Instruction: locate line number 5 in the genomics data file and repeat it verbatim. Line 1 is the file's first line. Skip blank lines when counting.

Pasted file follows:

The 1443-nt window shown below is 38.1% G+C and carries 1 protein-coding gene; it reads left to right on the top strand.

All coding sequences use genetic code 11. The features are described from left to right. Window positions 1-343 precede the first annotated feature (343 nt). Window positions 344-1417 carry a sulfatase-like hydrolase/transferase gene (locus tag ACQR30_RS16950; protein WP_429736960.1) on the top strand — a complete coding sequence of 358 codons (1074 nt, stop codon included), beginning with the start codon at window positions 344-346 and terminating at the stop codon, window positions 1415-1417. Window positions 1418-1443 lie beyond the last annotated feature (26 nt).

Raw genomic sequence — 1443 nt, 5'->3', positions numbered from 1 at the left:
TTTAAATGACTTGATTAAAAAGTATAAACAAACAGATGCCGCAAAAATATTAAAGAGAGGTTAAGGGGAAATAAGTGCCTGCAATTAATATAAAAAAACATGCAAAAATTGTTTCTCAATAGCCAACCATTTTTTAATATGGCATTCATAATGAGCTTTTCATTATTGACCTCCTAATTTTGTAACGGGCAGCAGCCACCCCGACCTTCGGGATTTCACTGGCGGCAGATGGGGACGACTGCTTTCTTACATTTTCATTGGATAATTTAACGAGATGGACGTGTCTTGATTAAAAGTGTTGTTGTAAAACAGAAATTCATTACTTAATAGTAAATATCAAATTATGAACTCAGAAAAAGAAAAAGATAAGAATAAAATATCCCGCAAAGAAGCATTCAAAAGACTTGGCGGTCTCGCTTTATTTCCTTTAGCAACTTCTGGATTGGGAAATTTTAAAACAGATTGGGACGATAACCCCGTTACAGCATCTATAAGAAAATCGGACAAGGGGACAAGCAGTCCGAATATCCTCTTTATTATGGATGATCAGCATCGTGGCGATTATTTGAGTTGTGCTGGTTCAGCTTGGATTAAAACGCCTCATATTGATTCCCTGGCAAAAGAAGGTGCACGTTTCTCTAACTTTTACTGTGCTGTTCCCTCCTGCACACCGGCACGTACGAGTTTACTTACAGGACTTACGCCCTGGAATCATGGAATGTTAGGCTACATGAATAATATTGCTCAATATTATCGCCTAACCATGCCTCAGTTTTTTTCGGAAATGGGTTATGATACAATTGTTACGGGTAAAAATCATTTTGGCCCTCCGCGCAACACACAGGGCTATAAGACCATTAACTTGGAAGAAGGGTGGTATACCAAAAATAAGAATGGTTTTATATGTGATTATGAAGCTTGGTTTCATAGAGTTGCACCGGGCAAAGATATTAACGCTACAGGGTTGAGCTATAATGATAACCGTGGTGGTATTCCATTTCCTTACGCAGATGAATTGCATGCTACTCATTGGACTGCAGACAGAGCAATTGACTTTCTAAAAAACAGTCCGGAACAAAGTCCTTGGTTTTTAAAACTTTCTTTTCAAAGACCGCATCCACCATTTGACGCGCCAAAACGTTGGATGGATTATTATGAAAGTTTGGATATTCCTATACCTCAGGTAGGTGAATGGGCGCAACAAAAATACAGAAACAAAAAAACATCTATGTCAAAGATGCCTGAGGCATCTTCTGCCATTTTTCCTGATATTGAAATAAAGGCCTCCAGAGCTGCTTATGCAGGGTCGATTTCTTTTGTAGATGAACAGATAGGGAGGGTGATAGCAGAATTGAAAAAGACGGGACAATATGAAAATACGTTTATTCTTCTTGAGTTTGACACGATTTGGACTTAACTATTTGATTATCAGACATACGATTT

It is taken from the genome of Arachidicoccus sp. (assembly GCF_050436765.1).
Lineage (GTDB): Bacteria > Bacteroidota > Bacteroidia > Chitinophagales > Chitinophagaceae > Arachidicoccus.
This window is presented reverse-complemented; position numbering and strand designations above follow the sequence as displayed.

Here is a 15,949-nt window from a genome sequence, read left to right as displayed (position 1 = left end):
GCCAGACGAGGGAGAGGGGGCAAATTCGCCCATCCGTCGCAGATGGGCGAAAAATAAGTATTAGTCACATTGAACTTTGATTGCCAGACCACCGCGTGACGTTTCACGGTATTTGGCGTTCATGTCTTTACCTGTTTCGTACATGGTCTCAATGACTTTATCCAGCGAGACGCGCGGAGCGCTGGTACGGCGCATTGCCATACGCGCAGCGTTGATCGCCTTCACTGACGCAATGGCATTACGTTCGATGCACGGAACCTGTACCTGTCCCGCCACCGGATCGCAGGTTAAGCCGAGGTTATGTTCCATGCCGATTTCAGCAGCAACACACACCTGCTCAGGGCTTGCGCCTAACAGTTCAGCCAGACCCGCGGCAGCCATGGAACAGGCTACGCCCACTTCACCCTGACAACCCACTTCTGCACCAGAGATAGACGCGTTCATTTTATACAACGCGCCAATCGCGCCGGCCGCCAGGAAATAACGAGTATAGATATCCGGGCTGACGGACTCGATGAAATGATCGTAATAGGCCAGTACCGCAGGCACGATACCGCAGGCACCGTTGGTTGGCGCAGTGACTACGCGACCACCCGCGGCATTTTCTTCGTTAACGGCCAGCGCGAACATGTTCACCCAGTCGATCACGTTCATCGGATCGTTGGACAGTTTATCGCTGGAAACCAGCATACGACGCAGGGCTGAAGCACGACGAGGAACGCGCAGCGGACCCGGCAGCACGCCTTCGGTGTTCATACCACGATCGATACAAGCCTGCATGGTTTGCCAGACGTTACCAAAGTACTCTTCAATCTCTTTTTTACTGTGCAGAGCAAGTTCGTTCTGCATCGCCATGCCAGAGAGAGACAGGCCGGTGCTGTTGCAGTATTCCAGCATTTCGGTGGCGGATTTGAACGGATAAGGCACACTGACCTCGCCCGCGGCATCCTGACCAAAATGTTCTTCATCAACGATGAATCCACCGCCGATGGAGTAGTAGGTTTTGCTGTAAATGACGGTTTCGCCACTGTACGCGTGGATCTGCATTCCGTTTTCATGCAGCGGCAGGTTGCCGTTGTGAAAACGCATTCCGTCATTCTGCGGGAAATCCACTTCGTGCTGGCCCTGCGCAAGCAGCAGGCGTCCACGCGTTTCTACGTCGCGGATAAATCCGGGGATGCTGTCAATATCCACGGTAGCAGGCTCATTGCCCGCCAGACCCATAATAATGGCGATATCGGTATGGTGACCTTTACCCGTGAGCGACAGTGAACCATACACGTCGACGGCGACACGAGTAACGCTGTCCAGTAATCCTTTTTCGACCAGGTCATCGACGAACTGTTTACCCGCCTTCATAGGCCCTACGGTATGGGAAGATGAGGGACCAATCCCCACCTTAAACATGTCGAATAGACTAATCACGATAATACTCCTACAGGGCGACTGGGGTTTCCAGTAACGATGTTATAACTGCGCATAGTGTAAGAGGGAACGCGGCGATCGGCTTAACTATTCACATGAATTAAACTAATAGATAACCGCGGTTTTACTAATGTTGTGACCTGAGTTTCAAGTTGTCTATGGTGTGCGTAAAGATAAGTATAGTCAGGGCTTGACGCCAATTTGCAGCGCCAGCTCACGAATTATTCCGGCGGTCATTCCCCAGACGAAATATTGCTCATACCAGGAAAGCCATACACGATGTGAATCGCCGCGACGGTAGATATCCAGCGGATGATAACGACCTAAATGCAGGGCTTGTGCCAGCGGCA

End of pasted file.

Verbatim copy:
It is taken from the genome of Arachidicoccus sp. (assembly GCF_050436765.1).